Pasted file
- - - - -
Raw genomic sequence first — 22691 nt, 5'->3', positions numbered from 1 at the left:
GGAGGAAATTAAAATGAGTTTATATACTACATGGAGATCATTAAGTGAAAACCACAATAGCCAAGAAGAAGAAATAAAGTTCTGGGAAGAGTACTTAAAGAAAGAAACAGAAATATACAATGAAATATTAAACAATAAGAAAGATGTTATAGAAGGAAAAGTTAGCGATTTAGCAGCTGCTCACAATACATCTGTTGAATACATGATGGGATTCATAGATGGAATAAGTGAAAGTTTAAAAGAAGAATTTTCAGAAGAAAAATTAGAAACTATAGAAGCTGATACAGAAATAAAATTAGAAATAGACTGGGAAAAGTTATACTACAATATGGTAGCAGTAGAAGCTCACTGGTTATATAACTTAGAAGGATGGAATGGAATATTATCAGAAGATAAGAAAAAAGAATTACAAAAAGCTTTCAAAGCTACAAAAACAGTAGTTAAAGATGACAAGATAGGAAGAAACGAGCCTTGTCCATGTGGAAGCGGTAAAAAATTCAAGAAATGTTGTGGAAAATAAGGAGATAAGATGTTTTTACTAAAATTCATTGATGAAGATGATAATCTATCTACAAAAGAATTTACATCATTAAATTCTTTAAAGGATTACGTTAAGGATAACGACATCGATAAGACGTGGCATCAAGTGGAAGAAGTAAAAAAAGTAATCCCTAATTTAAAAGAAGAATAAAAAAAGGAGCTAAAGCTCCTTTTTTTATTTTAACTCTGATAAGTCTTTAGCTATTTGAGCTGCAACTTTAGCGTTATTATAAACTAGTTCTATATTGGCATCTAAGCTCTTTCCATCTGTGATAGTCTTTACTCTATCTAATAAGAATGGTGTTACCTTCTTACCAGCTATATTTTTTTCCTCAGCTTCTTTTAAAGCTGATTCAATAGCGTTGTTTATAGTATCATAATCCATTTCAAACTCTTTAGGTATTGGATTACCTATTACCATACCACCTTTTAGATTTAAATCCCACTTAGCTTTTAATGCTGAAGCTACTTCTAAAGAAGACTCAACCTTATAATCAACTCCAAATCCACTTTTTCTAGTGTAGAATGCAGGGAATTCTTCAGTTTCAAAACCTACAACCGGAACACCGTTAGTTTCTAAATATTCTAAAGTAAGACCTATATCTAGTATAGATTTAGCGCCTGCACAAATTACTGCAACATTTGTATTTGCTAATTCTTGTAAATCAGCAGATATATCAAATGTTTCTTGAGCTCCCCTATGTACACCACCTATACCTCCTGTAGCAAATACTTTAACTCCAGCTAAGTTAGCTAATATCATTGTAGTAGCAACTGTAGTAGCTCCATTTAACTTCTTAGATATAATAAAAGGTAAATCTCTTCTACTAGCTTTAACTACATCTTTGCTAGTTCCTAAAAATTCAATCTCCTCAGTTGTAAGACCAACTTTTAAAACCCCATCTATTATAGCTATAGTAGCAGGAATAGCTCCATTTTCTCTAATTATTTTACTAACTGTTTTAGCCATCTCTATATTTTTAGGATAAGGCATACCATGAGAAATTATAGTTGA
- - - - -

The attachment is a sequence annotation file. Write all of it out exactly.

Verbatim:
Raw genomic sequence first — 22691 nt, 5'->3', positions numbered from 1 at the left:
GGAGGAAATTAAAATGAGTTTATATACTACATGGAGATCATTAAGTGAAAACCACAATAGCCAAGAAGAAGAAATAAAGTTCTGGGAAGAGTACTTAAAGAAAGAAACAGAAATATACAATGAAATATTAAACAATAAGAAAGATGTTATAGAAGGAAAAGTTAGCGATTTAGCAGCTGCTCACAATACATCTGTTGAATACATGATGGGATTCATAGATGGAATAAGTGAAAGTTTAAAAGAAGAATTTTCAGAAGAAAAATTAGAAACTATAGAAGCTGATACAGAAATAAAATTAGAAATAGACTGGGAAAAGTTATACTACAATATGGTAGCAGTAGAAGCTCACTGGTTATATAACTTAGAAGGATGGAATGGAATATTATCAGAAGATAAGAAAAAAGAATTACAAAAAGCTTTCAAAGCTACAAAAACAGTAGTTAAAGATGACAAGATAGGAAGAAACGAGCCTTGTCCATGTGGAAGCGGTAAAAAATTCAAGAAATGTTGTGGAAAATAAGGAGATAAGATGTTTTTACTAAAATTCATTGATGAAGATGATAATCTATCTACAAAAGAATTTACATCATTAAATTCTTTAAAGGATTACGTTAAGGATAACGACATCGATAAGACGTGGCATCAAGTGGAAGAAGTAAAAAAAGTAATCCCTAATTTAAAAGAAGAATAAAAAAAGGAGCTAAAGCTCCTTTTTTTATTTTAACTCTGATAAGTCTTTAGCTATTTGAGCTGCAACTTTAGCGTTATTATAAACTAGTTCTATATTGGCATCTAAGCTCTTTCCATCTGTGATAGTCTTTACTCTATCTAATAAGAATGGTGTTACCTTCTTACCAGCTATATTTTTTTCCTCAGCTTCTTTTAAAGCTGATTCAATAGCGTTGTTTATAGTATCATAATCCATTTCAAACTCTTTAGGTATTGGATTACCTATTACCATACCACCTTTTAGATTTAAATCCCACTTAGCTTTTAATGCTGAAGCTACTTCTAAAGAAGACTCAACCTTATAATCAACTCCAAATCCACTTTTTCTAGTGTAGAATGCAGGGAATTCTTCAGTTTCAAAACCTACAACCGGAACACCGTTAGTTTCTAAATATTCTAAAGTAAGACCTATATCTAGTATAGATTTAGCGCCTGCACAAATTACTGCAACATTTGTATTTGCTAATTCTTGTAAATCAGCAGATATATCAAATGTTTCTTGAGCTCCCCTATGTACACCACCTATACCTCCTGTAGCAAATACTTTAACTCCAGCTAAGTTAGCTAATATCATTGTAGTAGCAACTGTAGTAGCTCCATTTAACTTCTTAGATATAATAAAAGGTAAATCTCTTCTACTAGCTTTAACTACATCTTTGCTAGTTCCTAAAAATTCAATCTCCTCAGTTGTAAGACCAACTTTTAAAACCCCATCTATTATAGCTATAGTAGCAGGAATAGCTCCATTTTCTCTAATTATTTTACTAACTGTTTTAGCCATCTCTATATTTTTAGGATAAGGCATACCATGAGAAATTATAGTTGA